MTHFR mutations, for which at least 24 known genetic polymorphisms have been identified, are associated with metabolic dysfunction. They play a suspected role in several physiologic symptoms—including anxiety. The most common MTHFR mutation is the MTHFR C677T mutation. The frequency of the C677T polymorphism of MTHFR in the Caucasian population is 12% homozygous and up to 50% heterozygous.1 Compound heterozygous MTHFR mutations are less well understood and are not generally believed to be clinically relevant.3 Even though heterozygous mutations impair the regulation of homocysteine, adequate folate levels are believed to “cancel out” this defect.2,3 The British Women’s Heart and Health study and a meta-analysis found evidence for intermediate risk of depression (closely related to anxiety) for individuals with heterozygous mutations.4,5 Another study indicates that a compound heterozygous patient may even encounter additional complications beyond that of a homozygous C677T patient.6 These studies suggest potential clinical relevance beyond controlling homocysteine levels for heterozygous MTHFR individuals.
In a patient with MTHFR mutation(s), the active metabolite of folate, 5-methyltetrahydrofolate (5-MTHF), participates in the remethylation of homocysteine to create methionine at a reduced rate.7 SAMe, the downstream metabolite of methionine, is involved in numerous biochemical methyl donation reactions, including reactions forming monoamine neurotransmitters. Without the participation of 5-MTHF in this process, SAMe and neurotransmitter levels decrease in the cerebrospinal fluid.8 Adequate levels of SAMe and folate must be maintained for proper DNA, protein, and neurotransmitter production. It follows that SAMe plays an important role in the prevention of diseases related to altered genetic and neurotransmitter profiles including depression, anxiety, and MTHFR gene mutation. This suggests a role for SAMe in the treatment of anxiety in a patient with a compound heterozygous MTHFR gene mutation.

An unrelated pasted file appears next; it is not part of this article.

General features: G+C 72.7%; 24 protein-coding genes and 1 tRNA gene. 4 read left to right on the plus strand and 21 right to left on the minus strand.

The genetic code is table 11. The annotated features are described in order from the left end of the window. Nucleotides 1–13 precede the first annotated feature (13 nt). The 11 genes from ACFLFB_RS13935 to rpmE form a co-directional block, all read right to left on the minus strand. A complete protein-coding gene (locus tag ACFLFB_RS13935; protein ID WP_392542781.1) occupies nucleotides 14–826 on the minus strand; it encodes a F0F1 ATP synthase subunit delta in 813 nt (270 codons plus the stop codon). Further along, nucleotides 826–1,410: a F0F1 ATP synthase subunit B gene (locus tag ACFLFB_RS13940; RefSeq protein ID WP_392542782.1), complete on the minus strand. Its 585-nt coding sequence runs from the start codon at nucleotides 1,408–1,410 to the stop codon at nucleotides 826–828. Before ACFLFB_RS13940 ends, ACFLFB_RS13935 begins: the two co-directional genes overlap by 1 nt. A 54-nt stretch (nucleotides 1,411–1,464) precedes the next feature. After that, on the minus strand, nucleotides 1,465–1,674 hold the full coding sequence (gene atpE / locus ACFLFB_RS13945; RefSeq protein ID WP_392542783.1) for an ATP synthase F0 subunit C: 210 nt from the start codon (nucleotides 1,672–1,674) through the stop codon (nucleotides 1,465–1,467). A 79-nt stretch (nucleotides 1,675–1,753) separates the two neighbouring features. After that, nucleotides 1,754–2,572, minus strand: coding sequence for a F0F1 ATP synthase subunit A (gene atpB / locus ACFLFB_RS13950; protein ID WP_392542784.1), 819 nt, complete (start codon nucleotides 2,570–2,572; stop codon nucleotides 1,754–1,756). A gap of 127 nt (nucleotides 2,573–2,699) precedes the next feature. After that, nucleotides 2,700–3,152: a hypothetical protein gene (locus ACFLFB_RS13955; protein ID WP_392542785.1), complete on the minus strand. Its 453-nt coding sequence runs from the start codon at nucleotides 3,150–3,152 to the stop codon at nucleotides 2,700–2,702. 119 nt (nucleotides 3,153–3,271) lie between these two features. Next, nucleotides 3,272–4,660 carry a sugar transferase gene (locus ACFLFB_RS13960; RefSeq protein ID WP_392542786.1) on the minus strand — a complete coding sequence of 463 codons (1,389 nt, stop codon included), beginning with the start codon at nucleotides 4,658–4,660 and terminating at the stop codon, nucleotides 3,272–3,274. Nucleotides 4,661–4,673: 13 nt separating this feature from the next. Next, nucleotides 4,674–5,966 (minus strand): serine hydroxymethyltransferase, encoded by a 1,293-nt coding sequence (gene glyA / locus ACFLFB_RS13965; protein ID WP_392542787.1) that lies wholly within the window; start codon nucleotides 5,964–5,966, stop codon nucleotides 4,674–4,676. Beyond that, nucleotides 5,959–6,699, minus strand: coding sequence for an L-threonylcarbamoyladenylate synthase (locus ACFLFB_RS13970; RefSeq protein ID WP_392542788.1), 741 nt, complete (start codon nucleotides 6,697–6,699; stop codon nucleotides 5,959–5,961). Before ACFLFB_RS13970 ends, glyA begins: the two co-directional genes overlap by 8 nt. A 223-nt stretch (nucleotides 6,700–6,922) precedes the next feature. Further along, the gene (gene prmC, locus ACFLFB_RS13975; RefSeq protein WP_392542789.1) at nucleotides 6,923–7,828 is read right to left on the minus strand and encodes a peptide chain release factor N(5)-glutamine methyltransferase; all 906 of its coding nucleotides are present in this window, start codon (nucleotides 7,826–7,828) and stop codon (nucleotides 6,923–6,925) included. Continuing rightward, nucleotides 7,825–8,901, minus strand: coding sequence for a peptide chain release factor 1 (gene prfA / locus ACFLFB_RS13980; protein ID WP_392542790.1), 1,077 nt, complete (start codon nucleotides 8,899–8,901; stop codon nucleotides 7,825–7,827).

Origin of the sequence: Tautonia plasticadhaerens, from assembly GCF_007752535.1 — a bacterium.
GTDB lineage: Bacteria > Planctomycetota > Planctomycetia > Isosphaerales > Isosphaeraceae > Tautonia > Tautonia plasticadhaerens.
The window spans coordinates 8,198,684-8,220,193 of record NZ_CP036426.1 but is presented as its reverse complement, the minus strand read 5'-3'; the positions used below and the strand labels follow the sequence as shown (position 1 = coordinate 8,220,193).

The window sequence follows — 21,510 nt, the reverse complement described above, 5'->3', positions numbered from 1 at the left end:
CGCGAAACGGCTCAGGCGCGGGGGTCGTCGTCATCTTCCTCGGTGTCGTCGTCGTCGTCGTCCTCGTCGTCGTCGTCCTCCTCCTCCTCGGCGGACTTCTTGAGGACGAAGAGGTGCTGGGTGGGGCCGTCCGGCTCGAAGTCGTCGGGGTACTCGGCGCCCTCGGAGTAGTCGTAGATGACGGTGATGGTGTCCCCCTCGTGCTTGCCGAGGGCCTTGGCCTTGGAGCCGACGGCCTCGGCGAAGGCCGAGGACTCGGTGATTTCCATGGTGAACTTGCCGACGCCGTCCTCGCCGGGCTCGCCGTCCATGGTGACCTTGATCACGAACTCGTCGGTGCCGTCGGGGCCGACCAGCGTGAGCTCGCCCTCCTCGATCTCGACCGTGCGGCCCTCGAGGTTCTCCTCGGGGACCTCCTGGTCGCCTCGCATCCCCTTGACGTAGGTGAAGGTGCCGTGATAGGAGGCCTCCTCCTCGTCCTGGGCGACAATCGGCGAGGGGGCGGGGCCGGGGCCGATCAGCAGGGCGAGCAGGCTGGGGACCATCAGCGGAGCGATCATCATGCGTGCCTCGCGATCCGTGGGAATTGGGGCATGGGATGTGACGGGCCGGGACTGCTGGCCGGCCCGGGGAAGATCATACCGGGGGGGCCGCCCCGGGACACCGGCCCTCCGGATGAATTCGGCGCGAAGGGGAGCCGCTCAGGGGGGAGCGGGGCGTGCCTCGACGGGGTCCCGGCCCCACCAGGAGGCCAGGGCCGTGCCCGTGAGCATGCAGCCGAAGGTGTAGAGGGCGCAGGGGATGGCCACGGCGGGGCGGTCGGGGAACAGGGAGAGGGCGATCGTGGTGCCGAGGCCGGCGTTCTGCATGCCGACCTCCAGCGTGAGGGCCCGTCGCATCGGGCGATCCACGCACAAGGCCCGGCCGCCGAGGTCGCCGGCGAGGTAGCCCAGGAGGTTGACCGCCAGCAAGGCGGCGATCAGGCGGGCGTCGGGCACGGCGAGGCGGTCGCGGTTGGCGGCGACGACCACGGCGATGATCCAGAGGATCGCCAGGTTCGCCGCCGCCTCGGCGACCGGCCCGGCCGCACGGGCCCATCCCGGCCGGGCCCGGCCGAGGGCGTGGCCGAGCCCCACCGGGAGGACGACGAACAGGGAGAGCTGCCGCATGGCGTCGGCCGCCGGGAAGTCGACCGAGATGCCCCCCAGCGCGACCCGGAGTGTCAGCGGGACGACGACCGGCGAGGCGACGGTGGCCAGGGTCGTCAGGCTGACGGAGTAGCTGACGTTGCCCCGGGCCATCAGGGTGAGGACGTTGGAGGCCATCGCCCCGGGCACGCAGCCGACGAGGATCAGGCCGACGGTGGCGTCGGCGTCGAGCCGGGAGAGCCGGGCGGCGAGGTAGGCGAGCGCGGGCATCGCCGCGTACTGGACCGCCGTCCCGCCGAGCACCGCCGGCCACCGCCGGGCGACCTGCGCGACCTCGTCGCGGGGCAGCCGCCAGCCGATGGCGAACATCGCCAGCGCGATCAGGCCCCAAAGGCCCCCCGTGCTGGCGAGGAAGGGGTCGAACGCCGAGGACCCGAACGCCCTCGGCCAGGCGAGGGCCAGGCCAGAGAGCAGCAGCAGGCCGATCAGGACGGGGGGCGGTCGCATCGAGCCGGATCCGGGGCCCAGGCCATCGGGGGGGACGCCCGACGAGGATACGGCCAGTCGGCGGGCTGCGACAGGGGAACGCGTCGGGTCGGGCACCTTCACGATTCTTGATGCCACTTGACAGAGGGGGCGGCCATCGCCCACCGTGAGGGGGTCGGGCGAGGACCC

Anxiety affects approximately one-third of the US population and dietary supplementation with oral SAMe and B-vitamins represent one treatment option.9,10 Though MTHFR gene mutations are associated with increased risk of a variety of common mental health conditions including depression and anxiety, B vitamins show promise in modulating these and other disease risks in those with homozygous MTHFR 677T mutations.11,12,15 One of the best-studied nonpharmaceutical interventions for treating depression is SAMe, with one analysis reporting oral SAMe monotherapy to be associated with reduced depressive scores in 4 of 5 small randomized controlled trials reviewed.13 SAMe has been shown to have a rapid effect evident as soon as 1 week.14 B-vitamins are also implicated for adverse health outcomes, such as depression and anxiety, associated with homozygous MTHFR 677T mutations.15 Further, a methylated B-vitamin complex has shown a positive effect on both depressive and anxiety symptoms,16 presumably through similar mechanisms. It seems that appropriate levels of both B-vitamins and SAMe can help with mental health by helping normalize the varied MTHFR activity found within specific mutations.
Standardized patient-reported response to SAMe and methylated B vitamins were not available. The absence of objective measures of anxiety for monitoring treatment response in this patient with time made the trial and error adjustment of methylated B-vitamins and SAMe problematic. Standardized patient reported outcome measurements such as PROMIS would have been helpful. This case report also illustrates a knowledge gap that exists regarding the complexity of compound heterozygous MTHFR mutations. These mutations are variable and require individualized treatment. Despite positive effects reported for SAMe and methylated B-vitamins in this patient, little is known about long-term treatment effects.
This case report highlights the importance of utilizing standardized measures of anxiety such as PROMIS®. This case also highlights taking extra care and precision when prescribing B-vitamins and SAMe with suspected or confirmed MTHFR mutation. Additional care should be taken to create an optimal B-vitamin and SAMe treatment plan for each patient based on both their unique biochemical requirement and their clinical response to treatment.
The authors wish to acknowledge David Riley, md for his support and help in assembling this case report.